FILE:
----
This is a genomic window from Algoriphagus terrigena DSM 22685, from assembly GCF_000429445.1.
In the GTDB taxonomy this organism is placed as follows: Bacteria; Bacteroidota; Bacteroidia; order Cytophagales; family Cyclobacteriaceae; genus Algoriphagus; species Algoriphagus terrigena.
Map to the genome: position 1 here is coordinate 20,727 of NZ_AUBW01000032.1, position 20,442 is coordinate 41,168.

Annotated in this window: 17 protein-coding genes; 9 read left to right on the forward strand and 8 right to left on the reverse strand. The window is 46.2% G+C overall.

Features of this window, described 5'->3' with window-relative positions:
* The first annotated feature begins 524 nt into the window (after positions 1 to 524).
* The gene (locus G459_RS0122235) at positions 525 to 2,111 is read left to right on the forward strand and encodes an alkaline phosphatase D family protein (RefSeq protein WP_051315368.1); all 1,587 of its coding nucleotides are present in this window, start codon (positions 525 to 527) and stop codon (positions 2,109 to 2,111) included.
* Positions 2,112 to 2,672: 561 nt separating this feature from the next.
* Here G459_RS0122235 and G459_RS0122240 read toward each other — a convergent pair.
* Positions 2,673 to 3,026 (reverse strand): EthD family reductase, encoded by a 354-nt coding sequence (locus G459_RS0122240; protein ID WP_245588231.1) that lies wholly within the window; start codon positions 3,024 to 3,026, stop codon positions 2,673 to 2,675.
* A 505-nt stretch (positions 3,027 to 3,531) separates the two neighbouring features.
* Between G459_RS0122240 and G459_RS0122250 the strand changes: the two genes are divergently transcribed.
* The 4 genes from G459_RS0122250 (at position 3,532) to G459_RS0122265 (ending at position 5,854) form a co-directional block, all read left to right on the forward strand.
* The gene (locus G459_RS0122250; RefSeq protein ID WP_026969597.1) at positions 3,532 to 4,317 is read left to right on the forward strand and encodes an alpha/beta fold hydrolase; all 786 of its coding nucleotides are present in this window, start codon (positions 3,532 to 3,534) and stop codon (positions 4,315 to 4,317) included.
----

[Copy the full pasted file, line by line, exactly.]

This is a genomic window from Algoriphagus terrigena DSM 22685, from assembly GCF_000429445.1.
In the GTDB taxonomy this organism is placed as follows: Bacteria; Bacteroidota; Bacteroidia; order Cytophagales; family Cyclobacteriaceae; genus Algoriphagus; species Algoriphagus terrigena.
Map to the genome: position 1 here is coordinate 20,727 of NZ_AUBW01000032.1, position 20,442 is coordinate 41,168.

Annotated in this window: 17 protein-coding genes; 9 read left to right on the forward strand and 8 right to left on the reverse strand. The window is 46.2% G+C overall.

Features of this window, described 5'->3' with window-relative positions:
* The first annotated feature begins 524 nt into the window (after positions 1 to 524).
* The gene (locus G459_RS0122235) at positions 525 to 2,111 is read left to right on the forward strand and encodes an alkaline phosphatase D family protein (RefSeq protein WP_051315368.1); all 1,587 of its coding nucleotides are present in this window, start codon (positions 525 to 527) and stop codon (positions 2,109 to 2,111) included.
* Positions 2,112 to 2,672: 561 nt separating this feature from the next.
* Here G459_RS0122235 and G459_RS0122240 read toward each other — a convergent pair.
* Positions 2,673 to 3,026 (reverse strand): EthD family reductase, encoded by a 354-nt coding sequence (locus G459_RS0122240; protein ID WP_245588231.1) that lies wholly within the window; start codon positions 3,024 to 3,026, stop codon positions 2,673 to 2,675.
* A 505-nt stretch (positions 3,027 to 3,531) separates the two neighbouring features.
* Between G459_RS0122240 and G459_RS0122250 the strand changes: the two genes are divergently transcribed.
* The 4 genes from G459_RS0122250 (at position 3,532) to G459_RS0122265 (ending at position 5,854) form a co-directional block, all read left to right on the forward strand.
* The gene (locus G459_RS0122250; RefSeq protein ID WP_026969597.1) at positions 3,532 to 4,317 is read left to right on the forward strand and encodes an alpha/beta fold hydrolase; all 786 of its coding nucleotides are present in this window, start codon (positions 3,532 to 3,534) and stop codon (positions 4,315 to 4,317) included.